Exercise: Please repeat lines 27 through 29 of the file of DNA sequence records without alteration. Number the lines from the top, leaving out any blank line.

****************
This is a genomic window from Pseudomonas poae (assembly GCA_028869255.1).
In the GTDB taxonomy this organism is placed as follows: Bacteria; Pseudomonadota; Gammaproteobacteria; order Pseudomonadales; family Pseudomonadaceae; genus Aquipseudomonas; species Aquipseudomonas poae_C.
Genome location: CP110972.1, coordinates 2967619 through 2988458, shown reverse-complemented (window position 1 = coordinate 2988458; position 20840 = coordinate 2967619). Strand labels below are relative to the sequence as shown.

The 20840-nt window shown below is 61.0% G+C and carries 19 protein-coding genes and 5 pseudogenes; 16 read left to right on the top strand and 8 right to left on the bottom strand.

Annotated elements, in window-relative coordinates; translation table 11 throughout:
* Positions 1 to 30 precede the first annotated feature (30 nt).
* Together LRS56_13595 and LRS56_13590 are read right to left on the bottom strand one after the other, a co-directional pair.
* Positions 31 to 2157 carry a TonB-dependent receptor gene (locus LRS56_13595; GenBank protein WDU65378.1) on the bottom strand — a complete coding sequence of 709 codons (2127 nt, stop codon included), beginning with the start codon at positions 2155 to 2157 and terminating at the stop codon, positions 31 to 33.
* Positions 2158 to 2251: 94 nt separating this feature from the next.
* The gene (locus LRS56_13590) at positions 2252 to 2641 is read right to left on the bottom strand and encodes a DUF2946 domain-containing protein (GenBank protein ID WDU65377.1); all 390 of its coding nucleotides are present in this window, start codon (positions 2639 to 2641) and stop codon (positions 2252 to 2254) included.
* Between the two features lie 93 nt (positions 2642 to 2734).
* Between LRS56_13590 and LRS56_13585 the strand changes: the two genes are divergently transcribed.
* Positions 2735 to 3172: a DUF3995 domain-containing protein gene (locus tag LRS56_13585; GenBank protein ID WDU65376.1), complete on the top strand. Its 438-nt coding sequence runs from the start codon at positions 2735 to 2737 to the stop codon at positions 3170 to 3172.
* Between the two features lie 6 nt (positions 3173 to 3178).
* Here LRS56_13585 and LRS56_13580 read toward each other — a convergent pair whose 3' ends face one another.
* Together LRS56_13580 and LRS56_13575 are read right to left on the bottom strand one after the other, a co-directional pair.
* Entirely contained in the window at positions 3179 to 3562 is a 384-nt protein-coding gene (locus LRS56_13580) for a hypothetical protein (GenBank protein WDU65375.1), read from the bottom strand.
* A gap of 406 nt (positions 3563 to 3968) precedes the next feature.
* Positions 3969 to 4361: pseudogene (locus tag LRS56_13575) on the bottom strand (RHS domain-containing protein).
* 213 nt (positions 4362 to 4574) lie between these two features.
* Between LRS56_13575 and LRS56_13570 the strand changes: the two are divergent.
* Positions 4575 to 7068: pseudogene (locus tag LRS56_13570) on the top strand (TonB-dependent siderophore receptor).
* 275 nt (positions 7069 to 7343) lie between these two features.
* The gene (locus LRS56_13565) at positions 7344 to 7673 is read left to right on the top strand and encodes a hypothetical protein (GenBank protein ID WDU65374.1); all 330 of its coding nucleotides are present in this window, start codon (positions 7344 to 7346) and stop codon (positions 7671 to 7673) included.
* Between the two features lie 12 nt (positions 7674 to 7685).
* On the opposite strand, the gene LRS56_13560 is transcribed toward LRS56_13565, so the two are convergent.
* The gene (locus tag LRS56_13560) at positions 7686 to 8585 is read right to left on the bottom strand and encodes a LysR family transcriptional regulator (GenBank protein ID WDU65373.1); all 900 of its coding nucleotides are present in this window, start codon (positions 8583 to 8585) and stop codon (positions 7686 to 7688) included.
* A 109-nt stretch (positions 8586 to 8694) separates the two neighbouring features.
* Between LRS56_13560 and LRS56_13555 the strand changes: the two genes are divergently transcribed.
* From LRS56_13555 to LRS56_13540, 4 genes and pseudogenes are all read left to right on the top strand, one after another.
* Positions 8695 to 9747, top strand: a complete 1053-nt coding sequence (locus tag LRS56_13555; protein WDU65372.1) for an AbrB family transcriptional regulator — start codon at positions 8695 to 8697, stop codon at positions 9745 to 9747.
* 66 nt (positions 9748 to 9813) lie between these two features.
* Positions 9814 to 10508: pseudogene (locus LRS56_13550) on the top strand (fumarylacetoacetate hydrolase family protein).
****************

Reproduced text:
* The gene (locus tag LRS56_13560) at positions 7686 to 8585 is read right to left on the bottom strand and encodes a LysR family transcriptional regulator (GenBank protein ID WDU65373.1); all 900 of its coding nucleotides are present in this window, start codon (positions 8583 to 8585) and stop codon (positions 7686 to 7688) included.
* A 109-nt stretch (positions 8586 to 8694) separates the two neighbouring features.
* Between LRS56_13560 and LRS56_13555 the strand changes: the two genes are divergently transcribed.